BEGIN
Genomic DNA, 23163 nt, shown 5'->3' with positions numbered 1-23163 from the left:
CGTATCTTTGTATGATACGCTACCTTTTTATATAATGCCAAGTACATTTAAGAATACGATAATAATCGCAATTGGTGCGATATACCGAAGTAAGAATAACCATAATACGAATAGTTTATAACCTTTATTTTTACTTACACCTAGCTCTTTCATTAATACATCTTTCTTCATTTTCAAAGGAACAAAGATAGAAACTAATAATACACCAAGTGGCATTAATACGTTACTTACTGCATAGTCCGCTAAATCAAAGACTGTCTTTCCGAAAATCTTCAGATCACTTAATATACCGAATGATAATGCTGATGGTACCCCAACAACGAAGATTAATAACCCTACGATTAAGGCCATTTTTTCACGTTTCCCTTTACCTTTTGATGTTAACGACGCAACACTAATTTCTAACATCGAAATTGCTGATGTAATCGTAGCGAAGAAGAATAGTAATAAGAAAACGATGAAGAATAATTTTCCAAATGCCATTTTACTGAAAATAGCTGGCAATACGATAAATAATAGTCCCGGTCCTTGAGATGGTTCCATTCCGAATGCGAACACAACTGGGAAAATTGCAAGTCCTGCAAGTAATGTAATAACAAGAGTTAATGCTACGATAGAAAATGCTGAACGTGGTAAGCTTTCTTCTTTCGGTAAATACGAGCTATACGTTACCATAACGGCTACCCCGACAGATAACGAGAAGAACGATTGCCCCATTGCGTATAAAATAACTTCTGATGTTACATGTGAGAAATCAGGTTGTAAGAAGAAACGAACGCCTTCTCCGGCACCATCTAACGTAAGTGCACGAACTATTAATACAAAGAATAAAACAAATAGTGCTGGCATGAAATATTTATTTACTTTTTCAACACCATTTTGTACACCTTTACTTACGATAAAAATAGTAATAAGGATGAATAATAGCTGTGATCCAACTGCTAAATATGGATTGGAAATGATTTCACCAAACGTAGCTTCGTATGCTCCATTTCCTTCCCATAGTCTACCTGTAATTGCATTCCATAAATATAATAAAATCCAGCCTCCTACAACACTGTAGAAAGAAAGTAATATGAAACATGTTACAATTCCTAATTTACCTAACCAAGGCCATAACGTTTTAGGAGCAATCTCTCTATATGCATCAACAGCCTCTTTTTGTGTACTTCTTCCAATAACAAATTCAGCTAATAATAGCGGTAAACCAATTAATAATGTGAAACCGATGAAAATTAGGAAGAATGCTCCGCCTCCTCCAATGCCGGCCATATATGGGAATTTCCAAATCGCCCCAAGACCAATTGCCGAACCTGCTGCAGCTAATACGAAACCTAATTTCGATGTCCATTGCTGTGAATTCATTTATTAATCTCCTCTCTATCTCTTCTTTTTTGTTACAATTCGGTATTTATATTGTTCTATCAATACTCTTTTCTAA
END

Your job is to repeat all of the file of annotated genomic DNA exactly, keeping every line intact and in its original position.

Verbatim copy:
Genomic DNA, 23163 nt, shown 5'->3' with positions numbered 1-23163 from the left:
CGTATCTTTGTATGATACGCTACCTTTTTATATAATGCCAAGTACATTTAAGAATACGATAATAATCGCAATTGGTGCGATATACCGAAGTAAGAATAACCATAATACGAATAGTTTATAACCTTTATTTTTACTTACACCTAGCTCTTTCATTAATACATCTTTCTTCATTTTCAAAGGAACAAAGATAGAAACTAATAATACACCAAGTGGCATTAATACGTTACTTACTGCATAGTCCGCTAAATCAAAGACTGTCTTTCCGAAAATCTTCAGATCACTTAATATACCGAATGATAATGCTGATGGTACCCCAACAACGAAGATTAATAACCCTACGATTAAGGCCATTTTTTCACGTTTCCCTTTACCTTTTGATGTTAACGACGCAACACTAATTTCTAACATCGAAATTGCTGATGTAATCGTAGCGAAGAAGAATAGTAATAAGAAAACGATGAAGAATAATTTTCCAAATGCCATTTTACTGAAAATAGCTGGCAATACGATAAATAATAGTCCCGGTCCTTGAGATGGTTCCATTCCGAATGCGAACACAACTGGGAAAATTGCAAGTCCTGCAAGTAATGTAATAACAAGAGTTAATGCTACGATAGAAAATGCTGAACGTGGTAAGCTTTCTTCTTTCGGTAAATACGAGCTATACGTTACCATAACGGCTACCCCGACAGATAACGAGAAGAACGATTGCCCCATTGCGTATAAAATAACTTCTGATGTTACATGTGAGAAATCAGGTTGTAAGAAGAAACGAACGCCTTCTCCGGCACCATCTAACGTAAGTGCACGAACTATTAATACAAAGAATAAAACAAATAGTGCTGGCATGAAATATTTATTTACTTTTTCAACACCATTTTGTACACCTTTACTTACGATAAAAATAGTAATAAGGATGAATAATAGCTGTGATCCAACTGCTAAATATGGATTGGAAATGATTTCACCAAACGTAGCTTCGTATGCTCCATTTCCTTCCCATAGTCTACCTGTAATTGCATTCCATAAATATAATAAAATCCAGCCTCCTACAACACTGTAGAAAGAAAGTAATATGAAACATGTTACAATTCCTAATTTACCTAACCAAGGCCATAACGTTTTAGGAGCAATCTCTCTATATGCATCAACAGCCTCTTTTTGTGTACTTCTTCCAATAACAAATTCAGCTAATAATAGCGGTAAACCAATTAATAATGTGAAACCGATGAAAATTAGGAAGAATGCTCCGCCTCCTCCAATGCCGGCCATATATGGGAATTTCCAAATCGCCCCAAGACCAATTGCCGAACCTGCTGCAGCTAATACGAAACCTAATTTCGATGTCCATTGCTGTGAATTCATTTATTAATCTCCTCTCTATCTCTTCTTTTTTGTTACAATTCGGTATTTATATTGTTCTATCAATACTCTTTTCTAA